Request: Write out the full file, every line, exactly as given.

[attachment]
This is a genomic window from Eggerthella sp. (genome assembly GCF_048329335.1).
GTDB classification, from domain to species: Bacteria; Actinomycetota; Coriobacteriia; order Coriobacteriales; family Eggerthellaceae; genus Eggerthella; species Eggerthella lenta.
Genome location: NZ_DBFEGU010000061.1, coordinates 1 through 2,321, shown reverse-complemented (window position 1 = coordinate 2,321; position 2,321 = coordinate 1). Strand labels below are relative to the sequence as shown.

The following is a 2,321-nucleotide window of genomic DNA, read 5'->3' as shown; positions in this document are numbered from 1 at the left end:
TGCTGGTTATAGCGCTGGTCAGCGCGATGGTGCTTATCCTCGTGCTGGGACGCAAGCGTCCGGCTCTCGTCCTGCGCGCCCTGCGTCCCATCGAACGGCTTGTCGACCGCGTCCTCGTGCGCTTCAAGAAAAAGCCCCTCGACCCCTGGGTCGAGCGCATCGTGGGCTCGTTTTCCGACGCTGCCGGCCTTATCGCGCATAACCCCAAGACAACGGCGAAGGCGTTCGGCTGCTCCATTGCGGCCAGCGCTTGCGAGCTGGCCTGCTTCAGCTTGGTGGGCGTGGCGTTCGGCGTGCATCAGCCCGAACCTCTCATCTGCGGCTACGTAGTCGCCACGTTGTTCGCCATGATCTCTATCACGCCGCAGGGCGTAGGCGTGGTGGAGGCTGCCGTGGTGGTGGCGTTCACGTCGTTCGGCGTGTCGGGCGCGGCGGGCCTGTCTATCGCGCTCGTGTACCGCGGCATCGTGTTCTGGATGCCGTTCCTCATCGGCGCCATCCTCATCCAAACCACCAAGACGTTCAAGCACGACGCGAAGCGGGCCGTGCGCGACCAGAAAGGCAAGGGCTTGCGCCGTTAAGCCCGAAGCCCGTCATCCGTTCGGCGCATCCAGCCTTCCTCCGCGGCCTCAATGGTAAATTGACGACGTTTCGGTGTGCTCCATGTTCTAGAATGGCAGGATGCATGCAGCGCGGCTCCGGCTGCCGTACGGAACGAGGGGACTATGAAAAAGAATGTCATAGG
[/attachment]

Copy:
This is a genomic window from Eggerthella sp. (genome assembly GCF_048329335.1).
GTDB classification, from domain to species: Bacteria; Actinomycetota; Coriobacteriia; order Coriobacteriales; family Eggerthellaceae; genus Eggerthella; species Eggerthella lenta.
Genome location: NZ_DBFEGU010000061.1, coordinates 1 through 2,321, shown reverse-complemented (window position 1 = coordinate 2,321; position 2,321 = coordinate 1). Strand labels below are relative to the sequence as shown.

The following is a 2,321-nucleotide window of genomic DNA, read 5'->3' as shown; positions in this document are numbered from 1 at the left end:
TGCTGGTTATAGCGCTGGTCAGCGCGATGGTGCTTATCCTCGTGCTGGGACGCAAGCGTCCGGCTCTCGTCCTGCGCGCCCTGCGTCCCATCGAACGGCTTGTCGACCGCGTCCTCGTGCGCTTCAAGAAAAAGCCCCTCGACCCCTGGGTCGAGCGCATCGTGGGCTCGTTTTCCGACGCTGCCGGCCTTATCGCGCATAACCCCAAGACAACGGCGAAGGCGTTCGGCTGCTCCATTGCGGCCAGCGCTTGCGAGCTGGCCTGCTTCAGCTTGGTGGGCGTGGCGTTCGGCGTGCATCAGCCCGAACCTCTCATCTGCGGCTACGTAGTCGCCACGTTGTTCGCCATGATCTCTATCACGCCGCAGGGCGTAGGCGTGGTGGAGGCTGCCGTGGTGGTGGCGTTCACGTCGTTCGGCGTGTCGGGCGCGGCGGGCCTGTCTATCGCGCTCGTGTACCGCGGCATCGTGTTCTGGATGCCGTTCCTCATCGGCGCCATCCTCATCCAAACCACCAAGACGTTCAAGCACGACGCGAAGCGGGCCGTGCGCGACCAGAAAGGCAAGGGCTTGCGCCGTTAAGCCCGAAGCCCGTCATCCGTTCGGCGCATCCAGCCTTCCTCCGCGGCCTCAATGGTAAATTGACGACGTTTCGGTGTGCTCCATGTTCTAGAATGGCAGGATGCATGCAGCGCGGCTCCGGCTGCCGTACGGAACGAGGGGACTATGAAAAAGAATGTCATAGG